Revolution #5. The Takeover
When the iTunes Music Store was first introduced, many labels and groups, notably The Beatles, refused to let their music be sold on iTunes. Jobs’ favorite band had a long and tangled history with Apple, which happened to be the name of their record label, leading to an early legal battle.
But Jobs never doubted that he would win them over, personally designing The Beatles’ iTunes advertisements long before they signed on the dotted line. After years of wrangling, they finally reached an agreement in 2010. But the Fab Four weren't the only act that took some convincing about the virtues of iTunes.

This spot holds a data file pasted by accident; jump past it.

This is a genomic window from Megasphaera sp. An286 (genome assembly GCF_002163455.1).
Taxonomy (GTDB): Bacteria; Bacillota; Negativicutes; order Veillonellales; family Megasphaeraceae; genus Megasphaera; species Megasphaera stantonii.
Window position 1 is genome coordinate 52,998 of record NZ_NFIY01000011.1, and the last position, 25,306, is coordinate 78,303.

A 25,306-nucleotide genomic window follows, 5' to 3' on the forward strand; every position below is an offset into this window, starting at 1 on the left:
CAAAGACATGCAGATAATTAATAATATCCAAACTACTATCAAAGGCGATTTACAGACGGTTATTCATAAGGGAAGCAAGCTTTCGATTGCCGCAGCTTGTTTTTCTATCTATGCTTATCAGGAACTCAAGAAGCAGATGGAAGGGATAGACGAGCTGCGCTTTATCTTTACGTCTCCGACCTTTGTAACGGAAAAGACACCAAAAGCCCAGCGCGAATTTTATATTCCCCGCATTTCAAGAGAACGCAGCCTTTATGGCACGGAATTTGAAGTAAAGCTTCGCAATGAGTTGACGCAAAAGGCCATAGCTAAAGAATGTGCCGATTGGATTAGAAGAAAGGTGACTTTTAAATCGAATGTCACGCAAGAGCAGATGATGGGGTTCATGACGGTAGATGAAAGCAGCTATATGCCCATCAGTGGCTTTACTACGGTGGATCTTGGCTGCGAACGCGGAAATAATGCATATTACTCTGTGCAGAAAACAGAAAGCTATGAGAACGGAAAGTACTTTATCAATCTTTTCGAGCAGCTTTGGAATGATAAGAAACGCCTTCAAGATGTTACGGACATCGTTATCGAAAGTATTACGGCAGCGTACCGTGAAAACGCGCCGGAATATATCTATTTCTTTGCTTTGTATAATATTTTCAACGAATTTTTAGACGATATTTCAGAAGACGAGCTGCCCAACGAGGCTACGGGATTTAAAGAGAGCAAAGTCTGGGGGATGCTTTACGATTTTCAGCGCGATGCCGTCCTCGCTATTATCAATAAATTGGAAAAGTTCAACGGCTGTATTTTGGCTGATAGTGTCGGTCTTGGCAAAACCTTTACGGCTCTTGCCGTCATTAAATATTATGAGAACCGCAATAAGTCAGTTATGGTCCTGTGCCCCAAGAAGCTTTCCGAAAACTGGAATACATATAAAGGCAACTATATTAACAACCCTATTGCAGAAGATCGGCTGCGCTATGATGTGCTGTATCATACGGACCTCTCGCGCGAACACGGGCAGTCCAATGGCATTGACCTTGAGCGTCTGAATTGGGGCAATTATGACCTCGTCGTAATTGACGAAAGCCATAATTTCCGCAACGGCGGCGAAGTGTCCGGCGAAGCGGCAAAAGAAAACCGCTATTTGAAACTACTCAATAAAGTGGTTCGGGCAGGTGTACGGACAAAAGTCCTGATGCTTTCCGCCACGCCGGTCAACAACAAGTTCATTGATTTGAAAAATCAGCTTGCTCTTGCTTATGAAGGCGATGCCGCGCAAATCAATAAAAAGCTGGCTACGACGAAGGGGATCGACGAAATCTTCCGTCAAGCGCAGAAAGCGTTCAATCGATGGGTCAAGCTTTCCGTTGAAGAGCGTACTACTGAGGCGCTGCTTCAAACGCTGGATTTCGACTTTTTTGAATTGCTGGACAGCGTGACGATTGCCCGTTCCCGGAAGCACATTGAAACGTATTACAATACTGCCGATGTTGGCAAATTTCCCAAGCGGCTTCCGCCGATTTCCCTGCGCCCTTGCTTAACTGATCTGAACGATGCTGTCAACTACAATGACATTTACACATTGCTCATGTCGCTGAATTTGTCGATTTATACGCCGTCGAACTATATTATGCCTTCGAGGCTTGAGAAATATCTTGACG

Jay-Z refused to have his 2007 album American Gangster sold on iTunes. He insisted that the album, a cinematic opus inspired by the Denzel Washington movie of the same name, was meant to be heard as a whole and not consumed as single tracks. “As movies are not sold scene by scene, this collection will not be sold as individual singles,” Hov said in a statement at the time.
But by 2011, the importance of digital sales was too great to be ignored. As part of an unprecedented release strategy, Jay-Z and Kanye West dropped Watch The Throne exclusively on iTunes before giving other retailers a chance to sell the album. They sold nearly 290,000 downloads in the first week, setting a U.S. iTunes record. Even though he didn’t know hip-hop existed until 2004, for successfully negotiating with the Jiggaman, Jobs gets maximum respect.